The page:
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Where is modern man’s place? Rousseau’s critique of Locke’s gentleman

Abstract : While scholars have analysed Rousseau’s critique of Locke on the one hand and the controversial place of the woman in Emile on the other, this essay argues that Emile’s Book V must be enlightened by Rousseau’s critical dialogue with Lockean philosophy. Notwithstanding the fact that Rousseau's Emile owes a great deal to Locke's Thoughts on Education, there is an irreducible distance between each of the two authors’ art of ‘forming a man’. According to Rousseau, Locke fails in making the child truly generous. For lack of forming a citizen in the full sense of the term, Rousseau’s governor forms a man: a being who is aware of his place in humanity. Neutralizing man’s identification with his social place makes the natural feeling of compassion possible again. However, human self consciousness cannot easily replace patriotic self-consciousness. Virtue requires a sense of belonging to a community. Therefore, Rousseau blames Locke for abandoning his pupil at the most perilous moment: the age of marriage. In the absence of a political community, the common ego will be that of home. Rousseau’s philosophy addresses a challenge to those who wish to form a modern man, both independent and beneficent, even though his own solution remains unsatisfactory inasmuch as it sacrifices women’s liberty.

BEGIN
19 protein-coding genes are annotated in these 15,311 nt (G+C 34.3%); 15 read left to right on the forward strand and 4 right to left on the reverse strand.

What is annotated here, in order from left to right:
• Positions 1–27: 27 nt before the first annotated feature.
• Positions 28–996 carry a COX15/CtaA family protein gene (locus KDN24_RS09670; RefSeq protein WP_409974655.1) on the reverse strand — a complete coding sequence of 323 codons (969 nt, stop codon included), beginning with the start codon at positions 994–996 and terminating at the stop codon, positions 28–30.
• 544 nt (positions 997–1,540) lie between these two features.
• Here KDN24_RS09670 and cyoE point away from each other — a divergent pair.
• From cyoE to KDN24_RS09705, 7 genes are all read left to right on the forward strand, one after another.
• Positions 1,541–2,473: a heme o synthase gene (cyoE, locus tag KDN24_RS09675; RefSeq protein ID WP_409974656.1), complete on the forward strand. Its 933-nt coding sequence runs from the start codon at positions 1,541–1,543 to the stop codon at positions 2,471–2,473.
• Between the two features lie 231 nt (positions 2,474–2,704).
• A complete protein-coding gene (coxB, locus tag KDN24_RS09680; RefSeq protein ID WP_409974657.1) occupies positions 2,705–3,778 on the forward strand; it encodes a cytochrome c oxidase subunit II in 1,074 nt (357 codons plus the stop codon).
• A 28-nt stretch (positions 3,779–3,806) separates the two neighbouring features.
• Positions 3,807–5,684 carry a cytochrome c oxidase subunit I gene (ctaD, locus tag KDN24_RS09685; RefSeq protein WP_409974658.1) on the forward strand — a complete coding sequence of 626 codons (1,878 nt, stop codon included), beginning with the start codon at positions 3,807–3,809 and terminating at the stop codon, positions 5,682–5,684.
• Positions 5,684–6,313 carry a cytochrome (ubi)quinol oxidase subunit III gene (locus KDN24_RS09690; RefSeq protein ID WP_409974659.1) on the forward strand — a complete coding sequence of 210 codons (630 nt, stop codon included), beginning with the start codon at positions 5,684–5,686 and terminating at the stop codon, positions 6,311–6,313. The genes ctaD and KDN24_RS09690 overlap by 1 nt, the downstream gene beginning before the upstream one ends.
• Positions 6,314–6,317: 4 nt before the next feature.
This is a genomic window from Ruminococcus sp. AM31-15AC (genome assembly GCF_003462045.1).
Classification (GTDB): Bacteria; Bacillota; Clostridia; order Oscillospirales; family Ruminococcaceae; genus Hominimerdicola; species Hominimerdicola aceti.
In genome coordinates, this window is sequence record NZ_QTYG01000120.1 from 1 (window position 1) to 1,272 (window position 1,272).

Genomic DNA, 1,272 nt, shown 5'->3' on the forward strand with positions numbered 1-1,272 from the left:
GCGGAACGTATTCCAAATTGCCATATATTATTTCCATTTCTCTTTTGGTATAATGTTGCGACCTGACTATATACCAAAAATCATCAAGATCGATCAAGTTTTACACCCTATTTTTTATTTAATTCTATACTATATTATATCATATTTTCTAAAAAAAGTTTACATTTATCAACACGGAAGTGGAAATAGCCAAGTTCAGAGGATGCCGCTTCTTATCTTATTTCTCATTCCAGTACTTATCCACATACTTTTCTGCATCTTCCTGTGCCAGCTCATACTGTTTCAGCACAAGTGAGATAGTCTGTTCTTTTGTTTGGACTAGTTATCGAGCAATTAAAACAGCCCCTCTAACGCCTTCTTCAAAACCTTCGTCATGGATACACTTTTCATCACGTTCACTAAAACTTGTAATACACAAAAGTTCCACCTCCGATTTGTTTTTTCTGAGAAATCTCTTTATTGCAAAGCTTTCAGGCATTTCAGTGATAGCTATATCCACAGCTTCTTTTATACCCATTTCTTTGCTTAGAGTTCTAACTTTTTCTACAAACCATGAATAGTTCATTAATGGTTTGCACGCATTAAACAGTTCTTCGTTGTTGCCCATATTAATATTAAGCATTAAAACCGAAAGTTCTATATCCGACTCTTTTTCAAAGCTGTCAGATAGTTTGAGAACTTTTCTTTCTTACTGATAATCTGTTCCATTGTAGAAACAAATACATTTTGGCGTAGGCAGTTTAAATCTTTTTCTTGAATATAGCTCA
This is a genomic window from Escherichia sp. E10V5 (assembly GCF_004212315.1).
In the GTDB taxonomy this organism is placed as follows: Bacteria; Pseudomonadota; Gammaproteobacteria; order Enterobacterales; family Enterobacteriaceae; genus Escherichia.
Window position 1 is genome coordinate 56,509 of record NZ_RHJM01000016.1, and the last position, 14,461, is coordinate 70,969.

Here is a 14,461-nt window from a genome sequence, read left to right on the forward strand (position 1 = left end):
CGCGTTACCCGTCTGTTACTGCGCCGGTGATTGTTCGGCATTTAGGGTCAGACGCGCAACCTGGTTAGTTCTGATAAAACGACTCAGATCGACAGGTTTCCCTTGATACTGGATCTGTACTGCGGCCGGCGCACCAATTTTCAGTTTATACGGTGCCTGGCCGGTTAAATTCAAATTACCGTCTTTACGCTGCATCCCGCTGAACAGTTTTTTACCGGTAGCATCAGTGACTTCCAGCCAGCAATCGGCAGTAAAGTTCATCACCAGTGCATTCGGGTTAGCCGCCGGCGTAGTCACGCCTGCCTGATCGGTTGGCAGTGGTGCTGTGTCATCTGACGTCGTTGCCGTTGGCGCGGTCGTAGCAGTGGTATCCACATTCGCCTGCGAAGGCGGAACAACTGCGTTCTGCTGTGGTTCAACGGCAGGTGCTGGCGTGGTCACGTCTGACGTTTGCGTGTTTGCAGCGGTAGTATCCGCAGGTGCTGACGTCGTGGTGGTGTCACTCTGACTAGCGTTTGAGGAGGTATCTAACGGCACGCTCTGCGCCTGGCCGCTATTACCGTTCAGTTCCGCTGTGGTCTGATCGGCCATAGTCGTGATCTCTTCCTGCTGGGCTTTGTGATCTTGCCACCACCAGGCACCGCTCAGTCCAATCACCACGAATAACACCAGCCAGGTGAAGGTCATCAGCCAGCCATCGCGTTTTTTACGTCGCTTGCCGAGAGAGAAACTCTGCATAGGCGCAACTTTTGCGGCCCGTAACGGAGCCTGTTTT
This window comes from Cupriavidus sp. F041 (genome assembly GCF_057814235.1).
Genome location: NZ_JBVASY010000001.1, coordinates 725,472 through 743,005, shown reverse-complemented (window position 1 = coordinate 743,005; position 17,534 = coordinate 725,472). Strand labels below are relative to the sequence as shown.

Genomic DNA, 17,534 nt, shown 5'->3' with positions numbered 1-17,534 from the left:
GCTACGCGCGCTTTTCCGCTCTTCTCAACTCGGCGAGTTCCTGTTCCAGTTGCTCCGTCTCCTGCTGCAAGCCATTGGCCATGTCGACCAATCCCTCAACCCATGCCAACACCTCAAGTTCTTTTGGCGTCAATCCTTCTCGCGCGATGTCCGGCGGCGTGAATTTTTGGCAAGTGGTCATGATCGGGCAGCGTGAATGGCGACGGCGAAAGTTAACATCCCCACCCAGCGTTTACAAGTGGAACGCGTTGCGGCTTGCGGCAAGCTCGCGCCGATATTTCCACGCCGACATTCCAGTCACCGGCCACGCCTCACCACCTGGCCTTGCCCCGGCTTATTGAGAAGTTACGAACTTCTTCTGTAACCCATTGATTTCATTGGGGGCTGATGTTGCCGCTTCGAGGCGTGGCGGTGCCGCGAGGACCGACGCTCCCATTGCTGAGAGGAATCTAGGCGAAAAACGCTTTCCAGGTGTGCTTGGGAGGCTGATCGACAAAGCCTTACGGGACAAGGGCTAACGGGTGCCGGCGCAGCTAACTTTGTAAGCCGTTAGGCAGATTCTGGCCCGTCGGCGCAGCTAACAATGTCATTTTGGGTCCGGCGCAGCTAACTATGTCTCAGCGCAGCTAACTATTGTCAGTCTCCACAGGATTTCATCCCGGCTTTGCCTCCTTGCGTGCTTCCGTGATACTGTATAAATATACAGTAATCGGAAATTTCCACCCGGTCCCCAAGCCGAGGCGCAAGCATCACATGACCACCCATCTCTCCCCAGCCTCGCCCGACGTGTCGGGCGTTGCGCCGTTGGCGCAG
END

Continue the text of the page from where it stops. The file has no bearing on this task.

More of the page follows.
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Submitted on : Friday, April 16, 2021 - 2:09:56 PM
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Johanna Lenne-Cornuez. Where is modern man’s place? Rousseau’s critique of Locke’s gentleman. Oeconomica , Prague University of Economics and Business, 2020, Beyond the State and the Citizen, p. 79-109. ⟨hal-03200320⟩

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